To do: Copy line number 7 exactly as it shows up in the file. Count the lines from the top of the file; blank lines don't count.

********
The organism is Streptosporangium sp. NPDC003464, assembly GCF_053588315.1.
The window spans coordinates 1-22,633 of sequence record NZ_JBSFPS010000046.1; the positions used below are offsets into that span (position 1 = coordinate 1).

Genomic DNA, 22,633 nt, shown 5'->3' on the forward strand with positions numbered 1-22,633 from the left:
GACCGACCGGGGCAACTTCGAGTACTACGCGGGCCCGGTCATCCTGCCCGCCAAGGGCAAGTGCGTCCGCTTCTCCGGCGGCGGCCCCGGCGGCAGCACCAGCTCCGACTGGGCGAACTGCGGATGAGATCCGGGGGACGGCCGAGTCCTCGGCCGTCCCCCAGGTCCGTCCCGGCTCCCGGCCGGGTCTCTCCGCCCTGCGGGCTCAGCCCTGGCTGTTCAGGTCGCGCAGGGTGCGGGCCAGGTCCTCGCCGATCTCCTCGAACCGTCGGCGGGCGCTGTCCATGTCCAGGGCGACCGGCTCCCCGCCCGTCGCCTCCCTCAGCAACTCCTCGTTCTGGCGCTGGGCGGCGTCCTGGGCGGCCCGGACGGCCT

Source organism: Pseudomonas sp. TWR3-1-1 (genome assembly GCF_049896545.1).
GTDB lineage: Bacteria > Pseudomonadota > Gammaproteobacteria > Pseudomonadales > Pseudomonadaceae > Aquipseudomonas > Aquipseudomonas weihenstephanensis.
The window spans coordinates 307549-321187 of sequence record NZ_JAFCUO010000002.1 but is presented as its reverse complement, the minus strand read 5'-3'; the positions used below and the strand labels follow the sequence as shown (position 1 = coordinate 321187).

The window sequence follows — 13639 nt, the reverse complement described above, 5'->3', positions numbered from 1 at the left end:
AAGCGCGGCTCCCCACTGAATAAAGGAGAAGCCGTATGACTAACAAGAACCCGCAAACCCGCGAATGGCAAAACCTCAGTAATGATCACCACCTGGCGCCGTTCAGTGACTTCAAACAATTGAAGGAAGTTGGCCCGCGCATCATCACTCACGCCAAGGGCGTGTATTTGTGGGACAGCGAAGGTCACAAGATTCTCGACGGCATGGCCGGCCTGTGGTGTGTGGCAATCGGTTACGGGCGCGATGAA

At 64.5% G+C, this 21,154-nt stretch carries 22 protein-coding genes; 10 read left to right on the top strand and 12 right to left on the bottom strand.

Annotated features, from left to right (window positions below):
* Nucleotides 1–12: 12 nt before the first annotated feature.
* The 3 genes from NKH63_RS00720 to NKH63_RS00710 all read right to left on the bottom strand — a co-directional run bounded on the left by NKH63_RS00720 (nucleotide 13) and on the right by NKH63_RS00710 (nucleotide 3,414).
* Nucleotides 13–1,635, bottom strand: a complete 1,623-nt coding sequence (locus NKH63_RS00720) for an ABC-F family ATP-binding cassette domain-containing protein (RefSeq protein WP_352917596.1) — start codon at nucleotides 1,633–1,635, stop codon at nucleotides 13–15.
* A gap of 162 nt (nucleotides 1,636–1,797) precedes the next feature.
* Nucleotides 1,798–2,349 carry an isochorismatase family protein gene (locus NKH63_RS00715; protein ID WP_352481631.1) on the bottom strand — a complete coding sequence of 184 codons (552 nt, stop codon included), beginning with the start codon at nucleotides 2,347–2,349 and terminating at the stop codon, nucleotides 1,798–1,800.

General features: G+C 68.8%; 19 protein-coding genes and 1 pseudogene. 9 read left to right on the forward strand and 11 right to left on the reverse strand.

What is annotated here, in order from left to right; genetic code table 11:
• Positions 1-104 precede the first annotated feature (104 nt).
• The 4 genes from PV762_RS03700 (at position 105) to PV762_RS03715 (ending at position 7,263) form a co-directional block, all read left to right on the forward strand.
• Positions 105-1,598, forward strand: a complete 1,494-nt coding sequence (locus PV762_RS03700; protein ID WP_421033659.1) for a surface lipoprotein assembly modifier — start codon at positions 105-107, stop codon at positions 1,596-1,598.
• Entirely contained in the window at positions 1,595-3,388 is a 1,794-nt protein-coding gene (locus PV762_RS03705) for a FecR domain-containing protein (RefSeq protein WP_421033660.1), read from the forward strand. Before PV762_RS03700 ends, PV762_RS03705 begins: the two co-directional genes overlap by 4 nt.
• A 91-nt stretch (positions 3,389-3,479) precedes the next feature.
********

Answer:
The window spans coordinates 307549-321187 of sequence record NZ_JAFCUO010000002.1 but is presented as its reverse complement, the minus strand read 5'-3'; the positions used below and the strand labels follow the sequence as shown (position 1 = coordinate 321187).